Let me be clear, though. I am Christian and the God I follow is Jesus Christ. All my childhood remains are associated with stories from the Bible. But in my adulthood, I believe new remains have been given me as I learn about other religions. My affection for learning and the emotions associated with the intellectual truths I acquired in grad school have opened my heart to beliefs and peoples of all faiths. I continue to discuss differences in belief with others just as much as I remain committed to my own Christian tradition. But I know in my heart that in peoples all over the world, God has a special place in the innocence and love of their childhood. And that God continues to multiply the blessings he gave in childhood all through a person’s life. “To him that has, more shall be given.” “In those days ten men from all languages and nations will take firm hold of one Jew by the edge of his robe and say, ‘Let us go with you, because we have heard that God is with you’”

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Jan 5th, 2009

One Up-manship
Rev. Dr. David J. Fekete
January 4, 2009

2 Samuel 15:1-12 Matthew 2:13-18

The New Year has arrived. For some of us, this means choosing resolutions for the next year. It is a time for examining ourselves and looking for areas we want to be better at. It’s a time for letting go of limiting behaviors. In this light, I’ve chosen a topic this morning in keeping with Swedenborg’s concept of repentance. That is, self-examination and choosing to let go of sins that may be blocking our reception of our love for God and for our neighbor. But don’t be alarmed—I don’t intend to spend the whole new year talking about sin. Love and joy are as much a part of the Christian experience as is sin. And, in fact, this very sermon will conclude with a discussion of mutual love, and heavenly joy and happiness. That is the nature of repentance—to the extent that we let go of spiritual baggage—sin—then we come into the love and joy of God.
Today I’ve picked a particularly nasty sin. Swedenborg claims that it runs deep within the hearts of the whole human race. He says further that it is the source of all other sins. So if we can get a handle on this sin, the rest will fall away like leaves from a fall tree. The sin I am referring to is self-love.
This is a tricky sin to talk about today. Most everyone today has been taught by the media and by psychology to love themselves. We are told that unless we love ourselves we cannot love others. I’m not exactly sure what this means. In order to distinguish between healthy self-love and destructive self-love, Swedenborg gives us some symptoms to look for. Destructive self-love shows itself by contempt for others compared with self. That phrase runs all though Swedenbrog’s theology. Along with contempt for others compared with self, is a dislike for people who don’t favor us.
They are in a love of self who despise others in comparison with themselves, and hate those who do not favor, serve, and pay a kind of worship to them; and who find a cruel enjoyment in revenge and in depriving others of honor, reputation, wealth and life (AC 2057).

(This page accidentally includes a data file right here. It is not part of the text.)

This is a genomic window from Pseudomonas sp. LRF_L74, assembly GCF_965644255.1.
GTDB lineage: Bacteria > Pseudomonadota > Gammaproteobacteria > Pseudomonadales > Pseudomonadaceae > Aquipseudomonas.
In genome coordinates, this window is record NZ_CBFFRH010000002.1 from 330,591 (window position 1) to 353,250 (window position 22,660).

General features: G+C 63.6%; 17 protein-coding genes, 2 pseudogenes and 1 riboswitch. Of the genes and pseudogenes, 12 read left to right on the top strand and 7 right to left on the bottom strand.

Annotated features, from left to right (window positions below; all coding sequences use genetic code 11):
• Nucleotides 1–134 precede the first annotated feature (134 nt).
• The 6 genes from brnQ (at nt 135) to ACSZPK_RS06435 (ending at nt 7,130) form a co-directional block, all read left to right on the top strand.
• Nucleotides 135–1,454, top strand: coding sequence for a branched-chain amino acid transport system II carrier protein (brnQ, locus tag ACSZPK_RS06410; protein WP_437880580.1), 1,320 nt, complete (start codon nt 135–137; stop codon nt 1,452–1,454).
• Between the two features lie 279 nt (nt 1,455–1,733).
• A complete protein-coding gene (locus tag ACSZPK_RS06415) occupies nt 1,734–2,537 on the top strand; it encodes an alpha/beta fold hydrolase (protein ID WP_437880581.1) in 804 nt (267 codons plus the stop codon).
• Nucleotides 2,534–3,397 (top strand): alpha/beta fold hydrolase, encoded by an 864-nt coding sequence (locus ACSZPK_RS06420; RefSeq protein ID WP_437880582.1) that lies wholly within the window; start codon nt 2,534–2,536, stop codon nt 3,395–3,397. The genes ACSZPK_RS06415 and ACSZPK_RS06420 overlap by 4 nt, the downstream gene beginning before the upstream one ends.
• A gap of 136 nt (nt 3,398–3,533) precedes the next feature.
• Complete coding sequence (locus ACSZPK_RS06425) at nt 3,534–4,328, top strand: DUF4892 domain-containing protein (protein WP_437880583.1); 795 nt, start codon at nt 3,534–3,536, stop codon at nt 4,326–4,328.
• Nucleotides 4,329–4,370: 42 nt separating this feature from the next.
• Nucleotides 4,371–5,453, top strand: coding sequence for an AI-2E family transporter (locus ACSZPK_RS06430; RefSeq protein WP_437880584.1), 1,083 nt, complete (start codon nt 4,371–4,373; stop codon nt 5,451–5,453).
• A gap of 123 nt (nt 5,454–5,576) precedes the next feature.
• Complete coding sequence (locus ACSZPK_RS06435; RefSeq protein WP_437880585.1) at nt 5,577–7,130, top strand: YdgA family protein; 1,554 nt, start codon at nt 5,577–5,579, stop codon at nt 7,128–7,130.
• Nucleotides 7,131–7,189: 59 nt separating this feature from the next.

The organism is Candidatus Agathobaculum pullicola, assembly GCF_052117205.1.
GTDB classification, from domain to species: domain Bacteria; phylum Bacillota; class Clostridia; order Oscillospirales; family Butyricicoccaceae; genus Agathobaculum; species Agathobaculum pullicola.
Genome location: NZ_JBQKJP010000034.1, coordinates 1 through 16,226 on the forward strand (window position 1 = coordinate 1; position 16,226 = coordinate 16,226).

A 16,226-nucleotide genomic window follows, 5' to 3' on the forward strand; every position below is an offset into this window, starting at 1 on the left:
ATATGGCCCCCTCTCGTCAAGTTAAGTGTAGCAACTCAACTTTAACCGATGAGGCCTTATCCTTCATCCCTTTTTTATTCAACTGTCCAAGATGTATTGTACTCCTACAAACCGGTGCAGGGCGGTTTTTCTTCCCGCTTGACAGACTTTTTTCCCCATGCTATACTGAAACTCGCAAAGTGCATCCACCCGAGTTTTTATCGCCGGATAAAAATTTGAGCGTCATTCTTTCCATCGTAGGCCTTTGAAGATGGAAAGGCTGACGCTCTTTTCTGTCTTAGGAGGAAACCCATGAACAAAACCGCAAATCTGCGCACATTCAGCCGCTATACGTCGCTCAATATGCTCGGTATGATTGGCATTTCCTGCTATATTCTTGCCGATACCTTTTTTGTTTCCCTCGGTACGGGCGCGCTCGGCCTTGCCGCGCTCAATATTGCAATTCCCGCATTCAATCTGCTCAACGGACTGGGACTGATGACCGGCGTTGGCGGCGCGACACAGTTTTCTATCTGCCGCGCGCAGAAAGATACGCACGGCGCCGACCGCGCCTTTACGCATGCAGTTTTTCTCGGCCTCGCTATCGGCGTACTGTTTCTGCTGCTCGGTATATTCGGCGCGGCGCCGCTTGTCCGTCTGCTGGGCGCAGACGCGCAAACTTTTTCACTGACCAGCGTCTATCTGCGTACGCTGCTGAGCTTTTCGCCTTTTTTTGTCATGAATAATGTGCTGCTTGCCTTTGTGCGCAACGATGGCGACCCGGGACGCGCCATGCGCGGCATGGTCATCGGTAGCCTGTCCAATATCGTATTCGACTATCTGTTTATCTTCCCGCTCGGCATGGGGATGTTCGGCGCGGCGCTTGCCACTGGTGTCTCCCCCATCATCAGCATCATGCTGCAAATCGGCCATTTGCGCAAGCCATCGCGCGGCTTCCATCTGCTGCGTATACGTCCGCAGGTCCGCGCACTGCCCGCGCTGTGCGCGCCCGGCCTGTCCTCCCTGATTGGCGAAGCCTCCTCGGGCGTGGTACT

There are many ways to look down on other people. We can think we are smarter than others. We can think we are richer than others. We can think we have a better job than others. We can think we are more sophisticated than others. We have a better education than others. We can think we have better taste than others. We work harder than others. We can think we have better clothes than others. Our children are better than other children—yes, your own children can be an extension of your self-image. You fill in the blanks. But the long and the short of it is that we think we are better than other people.
Along with this feeling of superiority over others comes a desire to top them. In the work place, it can show itself as a desire to advance in the office. We may want to become manager, or foreman, or supervisor. In the bad sense, we want only the title of manager and we don’t care about the work we would do as manager. In the worst case, we will tear down those who we perceive as above us, or better than us. We sabotage their position by any means. We smear their character. We look for dirt on them. We spread damaging rumors about them. We do everything we can to make them look bad and to make ourselves look good.
The most obvious example of this kind of behavior is in politics. There, we almost expect politicians to be power hungry. There is even a phrase that is used for the kind of destructive self-love I’ve been talking about. The press calls it “negative campaigning.” This is when one party finds all the dirt they can about another party and makes a public display of it. In negative campaigning the party doesn’t have a platform of its own—it doesn’t have policies or plans for bettering the state—it spends all its energy on knocking down the other party. And the sad fact is, polling shows that negative campaigning works.
So politics is a good and clear teacher of self-love in its destructive sense. But it isn’t only politicians who have this self-love. Swedenborg claims that it lies in the heart of each and every one of us.
. . . the whole of his life which he derives from his parents by inheritance, and everything which he himself superadds of his own, is of love for self and for the world—not of love to the neighbor, and still less of love to God. And inasmuch as the whole of man’s life from proprium is love for self and for the world, it is thus a life of contempt of others in comparison with himself, and of hatred and revenge against all who do not favor himself (AC 5993).